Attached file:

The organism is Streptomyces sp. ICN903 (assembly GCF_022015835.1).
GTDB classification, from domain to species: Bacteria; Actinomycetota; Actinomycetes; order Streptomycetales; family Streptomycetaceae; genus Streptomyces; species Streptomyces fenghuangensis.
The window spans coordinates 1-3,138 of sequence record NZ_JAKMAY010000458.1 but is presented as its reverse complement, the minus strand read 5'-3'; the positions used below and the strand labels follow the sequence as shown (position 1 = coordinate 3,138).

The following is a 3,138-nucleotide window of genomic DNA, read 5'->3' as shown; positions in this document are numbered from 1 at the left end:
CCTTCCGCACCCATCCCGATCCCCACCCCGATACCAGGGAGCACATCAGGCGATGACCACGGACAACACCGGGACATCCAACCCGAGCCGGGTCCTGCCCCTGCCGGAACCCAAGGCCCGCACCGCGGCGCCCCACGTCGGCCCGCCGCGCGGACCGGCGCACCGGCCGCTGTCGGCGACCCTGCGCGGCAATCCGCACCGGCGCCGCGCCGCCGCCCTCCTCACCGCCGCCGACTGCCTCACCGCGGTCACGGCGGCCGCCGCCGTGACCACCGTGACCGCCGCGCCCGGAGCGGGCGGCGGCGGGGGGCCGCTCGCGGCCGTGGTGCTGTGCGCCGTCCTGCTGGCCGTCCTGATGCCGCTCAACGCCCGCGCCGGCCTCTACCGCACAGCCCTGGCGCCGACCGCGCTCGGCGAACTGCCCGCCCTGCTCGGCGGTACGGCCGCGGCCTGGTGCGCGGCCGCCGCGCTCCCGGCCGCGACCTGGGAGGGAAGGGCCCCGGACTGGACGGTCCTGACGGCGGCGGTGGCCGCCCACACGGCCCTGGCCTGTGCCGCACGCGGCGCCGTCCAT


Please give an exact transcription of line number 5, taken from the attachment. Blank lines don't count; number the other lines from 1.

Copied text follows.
CCTTCCGCACCCATCCCGATCCCCACCCCGATACCAGGGAGCACATCAGGCGATGACCACGGACAACACCGGGACATCCAACCCGAGCCGGGTCCTGCCCCTGCCGGAACCCAAGGCCCGCACCGCGGCGCCCCACGTCGGCCCGCCGCGCGGACCGGCGCACCGGCCGCTGTCGGCGACCCTGCGCGGCAATCCGCACCGGCGCCGCGCCGCCGCCCTCCTCACCGCCGCCGACTGCCTCACCGCGGTCACGGCGGCCGCCGCCGTGACCACCGTGACCGCCGCGCCCGGAGCGGGCGGCGGCGGGGGGCCGCTCGCGGCCGTGGTGCTGTGCGCCGTCCTGCTGGCCGTCCTGATGCCGCTCAACGCCCGCGCCGGCCTCTACCGCACAGCCCTGGCGCCGACCGCGCTCGGCGAACTGCCCGCCCTGCTCGGCGGTACGGCCGCGGCCTGGTGCGCGGCCGCCGCGCTCCCGGCCGCGACCTGGGAGGGAAGGGCCCCGGACTGGACGGTCCTGACGGCGGCGGTGGCCGCCCACACGGCCCTGGCCTGTGCCGCACGCGGCGCCGTCCAT